Major League Baseball teams usually play three- or four-game series with opponents to cut down on travel. They also usually play anywhere from six to 10 games in a row at home before embarking on what is usually a road trip of six to 10 games in two or three cities. Before planes, teams used trains exclusively to travel, according to baseball historian Alex Reisner. Now teams rarely use buses, except to get from the airport to the team hotel.
The name comes from the travel days teams had during the days of trains. Teams would travel an entire day to their next opponent. The final game before the travel day would be in the afternoon so the team had more time to travel. In the modern MLB, teams still traditionally play an afternoon game before a road trip. But with the use of planes, teams can start a new series in a new city the next day, even when traveling to the opposite coast.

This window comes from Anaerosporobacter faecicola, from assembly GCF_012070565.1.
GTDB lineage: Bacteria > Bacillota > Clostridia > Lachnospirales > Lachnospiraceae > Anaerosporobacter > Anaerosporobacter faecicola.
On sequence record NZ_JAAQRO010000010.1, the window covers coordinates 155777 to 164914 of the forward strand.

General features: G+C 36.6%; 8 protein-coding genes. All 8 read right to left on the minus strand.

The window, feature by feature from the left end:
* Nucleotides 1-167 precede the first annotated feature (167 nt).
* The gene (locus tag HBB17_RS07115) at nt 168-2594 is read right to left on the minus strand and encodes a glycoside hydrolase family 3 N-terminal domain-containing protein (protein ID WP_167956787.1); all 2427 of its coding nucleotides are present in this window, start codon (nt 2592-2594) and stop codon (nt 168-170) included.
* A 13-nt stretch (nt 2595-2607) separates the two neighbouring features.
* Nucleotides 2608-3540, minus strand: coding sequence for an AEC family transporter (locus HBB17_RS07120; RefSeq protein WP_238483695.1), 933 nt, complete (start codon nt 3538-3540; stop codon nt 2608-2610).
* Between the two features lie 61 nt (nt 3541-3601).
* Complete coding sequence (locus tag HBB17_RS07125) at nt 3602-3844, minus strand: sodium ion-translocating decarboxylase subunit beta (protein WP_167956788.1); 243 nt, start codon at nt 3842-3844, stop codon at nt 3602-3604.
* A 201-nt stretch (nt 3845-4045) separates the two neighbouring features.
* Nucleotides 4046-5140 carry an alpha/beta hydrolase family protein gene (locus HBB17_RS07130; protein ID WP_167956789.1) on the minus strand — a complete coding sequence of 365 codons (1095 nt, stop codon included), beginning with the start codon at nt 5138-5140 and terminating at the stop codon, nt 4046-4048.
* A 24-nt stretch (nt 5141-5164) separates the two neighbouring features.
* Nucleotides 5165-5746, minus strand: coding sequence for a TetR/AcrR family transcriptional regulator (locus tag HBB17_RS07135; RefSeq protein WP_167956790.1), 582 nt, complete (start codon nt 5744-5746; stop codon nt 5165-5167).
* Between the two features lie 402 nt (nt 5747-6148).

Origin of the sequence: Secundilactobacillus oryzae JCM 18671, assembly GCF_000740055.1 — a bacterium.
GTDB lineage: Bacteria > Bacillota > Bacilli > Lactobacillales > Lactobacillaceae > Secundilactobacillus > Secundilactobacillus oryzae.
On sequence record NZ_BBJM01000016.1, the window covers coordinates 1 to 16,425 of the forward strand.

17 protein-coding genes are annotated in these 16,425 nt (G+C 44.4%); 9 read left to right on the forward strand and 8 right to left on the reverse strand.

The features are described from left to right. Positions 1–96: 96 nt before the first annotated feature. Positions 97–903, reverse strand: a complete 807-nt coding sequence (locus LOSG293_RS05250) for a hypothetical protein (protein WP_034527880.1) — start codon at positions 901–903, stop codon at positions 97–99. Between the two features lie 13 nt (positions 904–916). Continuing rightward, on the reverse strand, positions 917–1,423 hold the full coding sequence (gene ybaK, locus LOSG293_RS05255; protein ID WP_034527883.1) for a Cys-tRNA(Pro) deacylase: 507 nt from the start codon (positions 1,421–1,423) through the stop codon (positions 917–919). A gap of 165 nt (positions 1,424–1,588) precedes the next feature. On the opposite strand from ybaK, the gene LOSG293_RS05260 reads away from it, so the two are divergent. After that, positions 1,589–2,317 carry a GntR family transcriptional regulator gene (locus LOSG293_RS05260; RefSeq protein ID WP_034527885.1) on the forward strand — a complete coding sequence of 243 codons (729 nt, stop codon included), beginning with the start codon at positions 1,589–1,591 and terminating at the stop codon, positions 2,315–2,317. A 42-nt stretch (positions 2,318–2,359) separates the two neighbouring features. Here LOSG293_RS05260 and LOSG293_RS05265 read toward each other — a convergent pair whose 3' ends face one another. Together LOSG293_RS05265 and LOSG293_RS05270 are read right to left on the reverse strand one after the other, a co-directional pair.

MLB teams typically charter their own planes with major airlines. For instance, former Los Angeles Angels outfielder Tommy Murphy told the Charlotte Sun in 2007 that the Angels have their own charter plane with Delta and that flight attendants wear Angels' colors on the flight. Other teams, such as the Texas Rangers, have their own planes, to cut down on time spent at the airport.
Each team has a traveling secretary, who is in charge of making all travel arrangements. Along with handling flight arrangements, the secretary handles the distribution of hotel room keys and per diem money, the latter of which is given to players on a per-day basis for meals and other necessities during the trip.